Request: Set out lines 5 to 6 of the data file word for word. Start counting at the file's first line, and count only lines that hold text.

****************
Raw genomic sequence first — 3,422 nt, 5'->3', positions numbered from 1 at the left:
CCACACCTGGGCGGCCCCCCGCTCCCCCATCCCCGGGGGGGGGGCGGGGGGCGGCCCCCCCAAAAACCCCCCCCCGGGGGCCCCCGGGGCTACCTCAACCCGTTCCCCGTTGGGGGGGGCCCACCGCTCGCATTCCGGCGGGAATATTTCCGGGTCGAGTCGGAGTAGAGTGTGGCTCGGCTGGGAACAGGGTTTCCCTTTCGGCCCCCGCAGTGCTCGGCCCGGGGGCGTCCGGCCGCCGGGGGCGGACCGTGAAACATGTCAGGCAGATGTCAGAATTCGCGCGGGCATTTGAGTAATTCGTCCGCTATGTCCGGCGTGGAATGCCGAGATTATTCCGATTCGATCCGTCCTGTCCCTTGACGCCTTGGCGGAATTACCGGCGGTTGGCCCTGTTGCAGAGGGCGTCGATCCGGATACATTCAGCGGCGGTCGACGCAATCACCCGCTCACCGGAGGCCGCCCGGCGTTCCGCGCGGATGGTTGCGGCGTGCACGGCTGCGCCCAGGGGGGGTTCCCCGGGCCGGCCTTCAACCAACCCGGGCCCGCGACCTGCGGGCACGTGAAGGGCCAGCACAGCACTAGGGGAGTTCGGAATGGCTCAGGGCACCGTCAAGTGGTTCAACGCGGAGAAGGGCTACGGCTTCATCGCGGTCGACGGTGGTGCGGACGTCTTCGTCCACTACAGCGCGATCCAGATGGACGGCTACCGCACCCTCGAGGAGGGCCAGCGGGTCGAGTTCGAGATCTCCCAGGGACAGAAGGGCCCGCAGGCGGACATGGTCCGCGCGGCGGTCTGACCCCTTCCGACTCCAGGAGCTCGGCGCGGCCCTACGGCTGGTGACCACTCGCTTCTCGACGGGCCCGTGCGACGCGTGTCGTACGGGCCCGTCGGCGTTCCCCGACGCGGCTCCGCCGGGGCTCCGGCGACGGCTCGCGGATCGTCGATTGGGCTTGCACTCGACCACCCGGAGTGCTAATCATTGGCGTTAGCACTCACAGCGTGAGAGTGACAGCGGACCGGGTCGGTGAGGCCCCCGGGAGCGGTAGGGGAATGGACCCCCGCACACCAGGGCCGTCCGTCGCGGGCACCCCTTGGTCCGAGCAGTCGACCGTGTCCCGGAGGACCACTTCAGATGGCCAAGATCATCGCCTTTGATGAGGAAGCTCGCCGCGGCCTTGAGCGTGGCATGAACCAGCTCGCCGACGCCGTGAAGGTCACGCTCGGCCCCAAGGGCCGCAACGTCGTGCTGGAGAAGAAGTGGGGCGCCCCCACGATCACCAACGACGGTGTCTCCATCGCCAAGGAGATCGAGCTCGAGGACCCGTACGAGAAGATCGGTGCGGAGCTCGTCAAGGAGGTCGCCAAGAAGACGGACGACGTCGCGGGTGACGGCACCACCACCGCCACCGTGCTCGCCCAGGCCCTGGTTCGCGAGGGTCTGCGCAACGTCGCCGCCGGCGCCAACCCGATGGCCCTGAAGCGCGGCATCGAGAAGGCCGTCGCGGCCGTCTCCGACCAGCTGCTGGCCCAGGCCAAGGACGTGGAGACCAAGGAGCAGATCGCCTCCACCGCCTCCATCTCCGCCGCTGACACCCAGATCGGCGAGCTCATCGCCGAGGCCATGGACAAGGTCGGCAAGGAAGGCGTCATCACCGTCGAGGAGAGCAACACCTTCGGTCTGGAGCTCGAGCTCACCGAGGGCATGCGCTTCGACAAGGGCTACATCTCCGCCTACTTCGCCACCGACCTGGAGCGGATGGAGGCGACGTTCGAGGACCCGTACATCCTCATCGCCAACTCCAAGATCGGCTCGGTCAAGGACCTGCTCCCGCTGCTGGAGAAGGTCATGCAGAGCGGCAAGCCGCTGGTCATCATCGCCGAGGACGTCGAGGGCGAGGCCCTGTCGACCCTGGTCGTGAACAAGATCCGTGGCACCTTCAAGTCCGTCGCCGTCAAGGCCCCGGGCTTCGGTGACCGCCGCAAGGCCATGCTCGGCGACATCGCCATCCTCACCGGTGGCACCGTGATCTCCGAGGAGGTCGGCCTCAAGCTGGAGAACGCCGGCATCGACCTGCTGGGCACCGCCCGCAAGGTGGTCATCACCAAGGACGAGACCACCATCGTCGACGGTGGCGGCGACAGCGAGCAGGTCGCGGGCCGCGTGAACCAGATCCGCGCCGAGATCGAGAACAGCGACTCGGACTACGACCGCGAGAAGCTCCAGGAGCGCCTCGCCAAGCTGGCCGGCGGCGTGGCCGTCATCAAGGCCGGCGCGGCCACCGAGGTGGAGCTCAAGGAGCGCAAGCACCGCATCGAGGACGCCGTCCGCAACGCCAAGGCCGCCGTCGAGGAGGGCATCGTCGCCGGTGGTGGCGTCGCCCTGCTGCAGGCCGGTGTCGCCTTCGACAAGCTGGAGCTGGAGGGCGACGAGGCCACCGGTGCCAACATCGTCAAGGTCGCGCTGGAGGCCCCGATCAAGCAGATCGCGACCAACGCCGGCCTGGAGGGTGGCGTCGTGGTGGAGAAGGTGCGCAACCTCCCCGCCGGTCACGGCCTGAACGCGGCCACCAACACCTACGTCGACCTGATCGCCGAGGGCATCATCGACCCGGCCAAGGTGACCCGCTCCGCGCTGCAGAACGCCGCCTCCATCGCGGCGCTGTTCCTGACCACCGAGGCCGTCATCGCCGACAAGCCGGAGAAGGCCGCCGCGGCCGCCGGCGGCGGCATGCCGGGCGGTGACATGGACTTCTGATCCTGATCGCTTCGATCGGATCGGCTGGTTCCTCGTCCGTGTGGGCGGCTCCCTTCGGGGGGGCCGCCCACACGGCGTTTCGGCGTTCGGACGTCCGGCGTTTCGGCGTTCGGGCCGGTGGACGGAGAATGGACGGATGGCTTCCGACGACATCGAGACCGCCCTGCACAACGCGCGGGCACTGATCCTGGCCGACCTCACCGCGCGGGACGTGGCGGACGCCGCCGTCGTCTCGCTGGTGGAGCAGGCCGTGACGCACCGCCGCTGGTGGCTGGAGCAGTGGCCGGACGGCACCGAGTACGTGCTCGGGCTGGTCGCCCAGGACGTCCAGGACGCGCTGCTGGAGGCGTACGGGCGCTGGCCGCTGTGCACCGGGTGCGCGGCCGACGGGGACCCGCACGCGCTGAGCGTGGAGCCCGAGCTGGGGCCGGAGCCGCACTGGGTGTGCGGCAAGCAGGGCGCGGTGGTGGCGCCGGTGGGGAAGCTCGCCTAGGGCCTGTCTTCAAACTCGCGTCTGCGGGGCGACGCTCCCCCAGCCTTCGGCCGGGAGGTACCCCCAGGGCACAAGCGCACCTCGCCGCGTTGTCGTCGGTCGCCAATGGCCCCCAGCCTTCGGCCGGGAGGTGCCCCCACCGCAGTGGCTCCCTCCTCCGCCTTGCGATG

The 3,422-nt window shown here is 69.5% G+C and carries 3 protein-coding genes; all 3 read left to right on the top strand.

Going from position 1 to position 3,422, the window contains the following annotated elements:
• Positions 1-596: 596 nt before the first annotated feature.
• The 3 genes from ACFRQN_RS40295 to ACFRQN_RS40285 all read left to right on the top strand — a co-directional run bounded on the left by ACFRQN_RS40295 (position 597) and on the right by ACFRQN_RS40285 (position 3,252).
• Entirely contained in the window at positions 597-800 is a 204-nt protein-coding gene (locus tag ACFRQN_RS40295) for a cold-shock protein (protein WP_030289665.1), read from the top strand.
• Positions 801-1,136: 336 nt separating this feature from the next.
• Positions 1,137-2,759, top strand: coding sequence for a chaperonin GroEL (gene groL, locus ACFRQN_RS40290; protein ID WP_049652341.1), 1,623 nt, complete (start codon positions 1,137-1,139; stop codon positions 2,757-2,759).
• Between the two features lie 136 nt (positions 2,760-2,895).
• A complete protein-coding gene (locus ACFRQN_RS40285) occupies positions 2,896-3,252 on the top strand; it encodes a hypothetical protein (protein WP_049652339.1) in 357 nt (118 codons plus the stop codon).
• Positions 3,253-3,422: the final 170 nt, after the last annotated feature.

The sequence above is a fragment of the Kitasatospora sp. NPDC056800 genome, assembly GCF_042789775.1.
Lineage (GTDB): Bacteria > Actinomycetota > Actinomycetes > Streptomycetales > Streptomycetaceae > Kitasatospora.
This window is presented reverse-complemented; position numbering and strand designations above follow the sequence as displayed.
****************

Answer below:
• Positions 1-596: 596 nt before the first annotated feature.
• The 3 genes from ACFRQN_RS40295 to ACFRQN_RS40285 all read left to right on the top strand — a co-directional run bounded on the left by ACFRQN_RS40295 (position 597) and on the right by ACFRQN_RS40285 (position 3,252).